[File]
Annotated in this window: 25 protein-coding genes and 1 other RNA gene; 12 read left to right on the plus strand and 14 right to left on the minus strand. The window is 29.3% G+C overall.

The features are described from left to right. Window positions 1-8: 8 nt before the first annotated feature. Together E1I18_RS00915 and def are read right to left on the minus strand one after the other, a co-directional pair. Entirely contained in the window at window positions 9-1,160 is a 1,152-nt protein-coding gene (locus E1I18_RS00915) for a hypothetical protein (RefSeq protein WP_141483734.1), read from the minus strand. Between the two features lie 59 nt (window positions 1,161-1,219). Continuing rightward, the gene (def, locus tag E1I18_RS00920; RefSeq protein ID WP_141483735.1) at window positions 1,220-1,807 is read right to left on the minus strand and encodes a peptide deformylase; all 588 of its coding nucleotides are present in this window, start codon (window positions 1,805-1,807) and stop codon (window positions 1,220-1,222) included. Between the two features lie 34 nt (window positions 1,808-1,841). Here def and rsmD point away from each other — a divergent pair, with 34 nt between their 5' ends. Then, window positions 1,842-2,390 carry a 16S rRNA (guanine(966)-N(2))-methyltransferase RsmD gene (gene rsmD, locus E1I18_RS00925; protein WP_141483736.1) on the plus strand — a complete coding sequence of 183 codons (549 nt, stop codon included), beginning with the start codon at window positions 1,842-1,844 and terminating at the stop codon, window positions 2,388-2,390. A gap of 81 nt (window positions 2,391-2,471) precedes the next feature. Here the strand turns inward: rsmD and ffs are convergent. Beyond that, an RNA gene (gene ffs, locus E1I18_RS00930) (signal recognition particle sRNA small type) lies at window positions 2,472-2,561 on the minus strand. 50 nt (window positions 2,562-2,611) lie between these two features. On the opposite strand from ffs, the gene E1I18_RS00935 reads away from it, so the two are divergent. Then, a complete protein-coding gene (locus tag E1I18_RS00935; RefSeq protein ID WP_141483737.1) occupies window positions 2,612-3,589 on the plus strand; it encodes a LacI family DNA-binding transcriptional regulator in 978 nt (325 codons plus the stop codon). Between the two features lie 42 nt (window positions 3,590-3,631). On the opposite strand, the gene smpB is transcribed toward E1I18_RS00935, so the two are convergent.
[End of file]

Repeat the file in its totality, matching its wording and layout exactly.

Annotated in this window: 25 protein-coding genes and 1 other RNA gene; 12 read left to right on the plus strand and 14 right to left on the minus strand. The window is 29.3% G+C overall.

The features are described from left to right. Window positions 1-8: 8 nt before the first annotated feature. Together E1I18_RS00915 and def are read right to left on the minus strand one after the other, a co-directional pair. Entirely contained in the window at window positions 9-1,160 is a 1,152-nt protein-coding gene (locus E1I18_RS00915) for a hypothetical protein (RefSeq protein WP_141483734.1), read from the minus strand. Between the two features lie 59 nt (window positions 1,161-1,219). Continuing rightward, the gene (def, locus tag E1I18_RS00920; RefSeq protein ID WP_141483735.1) at window positions 1,220-1,807 is read right to left on the minus strand and encodes a peptide deformylase; all 588 of its coding nucleotides are present in this window, start codon (window positions 1,805-1,807) and stop codon (window positions 1,220-1,222) included. Between the two features lie 34 nt (window positions 1,808-1,841). Here def and rsmD point away from each other — a divergent pair, with 34 nt between their 5' ends. Then, window positions 1,842-2,390 carry a 16S rRNA (guanine(966)-N(2))-methyltransferase RsmD gene (gene rsmD, locus E1I18_RS00925; protein WP_141483736.1) on the plus strand — a complete coding sequence of 183 codons (549 nt, stop codon included), beginning with the start codon at window positions 1,842-1,844 and terminating at the stop codon, window positions 2,388-2,390. A gap of 81 nt (window positions 2,391-2,471) precedes the next feature. Here the strand turns inward: rsmD and ffs are convergent. Beyond that, an RNA gene (gene ffs, locus E1I18_RS00930) (signal recognition particle sRNA small type) lies at window positions 2,472-2,561 on the minus strand. 50 nt (window positions 2,562-2,611) lie between these two features. On the opposite strand from ffs, the gene E1I18_RS00935 reads away from it, so the two are divergent. Then, a complete protein-coding gene (locus tag E1I18_RS00935; RefSeq protein ID WP_141483737.1) occupies window positions 2,612-3,589 on the plus strand; it encodes a LacI family DNA-binding transcriptional regulator in 978 nt (325 codons plus the stop codon). Between the two features lie 42 nt (window positions 3,590-3,631). On the opposite strand, the gene smpB is transcribed toward E1I18_RS00935, so the two are convergent.